Voyages from I to Thou.

Location: Skellig Michel, Ireland

Tuesday, February 22, 2005

Last of the Troubadours

Those who recall the century that’s past
so rich in deeds, so full of charms, and then
compare it with our age so poor in men,
so sad, a bad age which promises at last,
to comfort us, with an age still worse by far.

-- Piere Cardenal, “Ensanhamen d’Onor” (c. 1270)

The song dies on my lips. I
see nothing now of shores
in this dry world, no
glint of smile or gossamer
descent: The gauze has
fully here unspooled,
curved beneath the wave
to drift, wraith-like, among
the tombs and weed.
Where is that bird now
which rose so proud
each day to sing your matins,
carving with his voice
both glade and chapel,
bed and blade, plunge
and buttery blue swoon?
Gone now, flown, I guess,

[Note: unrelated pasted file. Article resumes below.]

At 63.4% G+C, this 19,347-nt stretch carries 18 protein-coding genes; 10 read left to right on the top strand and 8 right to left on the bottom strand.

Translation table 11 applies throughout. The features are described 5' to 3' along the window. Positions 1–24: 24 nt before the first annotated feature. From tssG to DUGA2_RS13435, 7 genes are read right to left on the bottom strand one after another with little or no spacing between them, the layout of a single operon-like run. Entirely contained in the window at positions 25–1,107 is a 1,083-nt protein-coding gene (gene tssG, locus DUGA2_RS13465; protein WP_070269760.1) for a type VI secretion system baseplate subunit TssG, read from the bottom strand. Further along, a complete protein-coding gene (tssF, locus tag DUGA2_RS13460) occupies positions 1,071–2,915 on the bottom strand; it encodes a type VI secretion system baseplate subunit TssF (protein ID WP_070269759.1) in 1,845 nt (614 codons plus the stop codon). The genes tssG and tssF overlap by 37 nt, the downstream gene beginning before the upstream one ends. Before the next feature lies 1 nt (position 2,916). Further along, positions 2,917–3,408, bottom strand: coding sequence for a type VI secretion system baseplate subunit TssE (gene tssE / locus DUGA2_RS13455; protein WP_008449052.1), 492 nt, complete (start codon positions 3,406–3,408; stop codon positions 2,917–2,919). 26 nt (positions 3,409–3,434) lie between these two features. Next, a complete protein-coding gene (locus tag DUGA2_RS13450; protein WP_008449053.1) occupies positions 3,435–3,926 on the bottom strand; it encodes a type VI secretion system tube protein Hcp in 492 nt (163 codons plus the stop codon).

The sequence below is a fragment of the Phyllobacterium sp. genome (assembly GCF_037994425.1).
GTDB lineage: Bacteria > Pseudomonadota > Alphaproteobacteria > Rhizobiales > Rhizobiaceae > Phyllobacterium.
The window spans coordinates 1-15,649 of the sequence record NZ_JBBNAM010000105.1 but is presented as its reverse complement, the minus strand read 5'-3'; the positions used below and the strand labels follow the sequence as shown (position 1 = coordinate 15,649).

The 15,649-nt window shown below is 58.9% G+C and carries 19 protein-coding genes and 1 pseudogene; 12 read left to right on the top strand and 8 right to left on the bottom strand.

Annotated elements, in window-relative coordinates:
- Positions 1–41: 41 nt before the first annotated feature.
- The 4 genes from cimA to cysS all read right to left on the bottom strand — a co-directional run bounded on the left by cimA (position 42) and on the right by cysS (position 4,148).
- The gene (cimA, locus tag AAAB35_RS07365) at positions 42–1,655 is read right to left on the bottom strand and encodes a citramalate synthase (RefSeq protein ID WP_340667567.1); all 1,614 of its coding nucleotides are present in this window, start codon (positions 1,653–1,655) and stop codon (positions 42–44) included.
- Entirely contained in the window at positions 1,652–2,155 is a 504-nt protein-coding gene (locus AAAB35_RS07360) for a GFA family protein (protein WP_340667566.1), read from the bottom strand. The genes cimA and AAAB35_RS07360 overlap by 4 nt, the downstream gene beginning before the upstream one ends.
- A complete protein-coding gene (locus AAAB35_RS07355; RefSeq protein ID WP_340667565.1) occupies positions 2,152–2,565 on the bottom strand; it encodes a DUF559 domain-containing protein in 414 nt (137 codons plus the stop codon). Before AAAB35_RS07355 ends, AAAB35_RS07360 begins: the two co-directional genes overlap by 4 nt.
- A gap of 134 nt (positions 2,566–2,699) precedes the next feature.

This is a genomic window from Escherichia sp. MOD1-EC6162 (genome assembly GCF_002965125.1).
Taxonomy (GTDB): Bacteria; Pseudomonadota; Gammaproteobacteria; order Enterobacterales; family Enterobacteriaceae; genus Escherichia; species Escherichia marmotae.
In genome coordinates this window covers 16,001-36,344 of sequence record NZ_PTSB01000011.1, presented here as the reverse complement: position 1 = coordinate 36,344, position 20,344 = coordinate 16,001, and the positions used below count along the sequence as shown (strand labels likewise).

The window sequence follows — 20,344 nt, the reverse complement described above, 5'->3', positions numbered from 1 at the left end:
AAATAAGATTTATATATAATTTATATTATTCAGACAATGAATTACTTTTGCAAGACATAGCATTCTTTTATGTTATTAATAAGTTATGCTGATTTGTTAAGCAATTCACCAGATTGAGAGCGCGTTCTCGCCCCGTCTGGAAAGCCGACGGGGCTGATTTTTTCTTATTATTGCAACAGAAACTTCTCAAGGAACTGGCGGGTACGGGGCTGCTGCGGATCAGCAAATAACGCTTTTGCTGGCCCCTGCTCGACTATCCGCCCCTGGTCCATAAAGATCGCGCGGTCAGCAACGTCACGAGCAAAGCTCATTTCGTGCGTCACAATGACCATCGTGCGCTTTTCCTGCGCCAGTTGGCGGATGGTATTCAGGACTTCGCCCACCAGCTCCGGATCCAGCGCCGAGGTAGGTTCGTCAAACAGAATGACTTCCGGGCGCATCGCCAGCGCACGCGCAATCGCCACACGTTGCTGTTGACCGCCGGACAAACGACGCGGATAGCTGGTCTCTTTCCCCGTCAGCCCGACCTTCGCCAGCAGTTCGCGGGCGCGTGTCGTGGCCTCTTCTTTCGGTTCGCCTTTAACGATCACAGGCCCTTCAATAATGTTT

to younger worlds, more
devoted cares than I have
heart or hurt to alm. What
remains is an endless tide
of paper waves, this effigy
of self cut out and taped
to a curling, paper shore.
A single of draft of
sterile verse which I here
ball and toss into the wastecan
of an age, patient now with
the rest of the trash to
be hauled from empty rooms.
No more an ocean-seaming
man, the sea’s my moon-bare heart,
a boneless parody of wash
and pour devoid of love or art.
How long have you waited
for me at last to end? And what,
dead numen of the only shape
I could draw with this tongue,
what will you at last begin?


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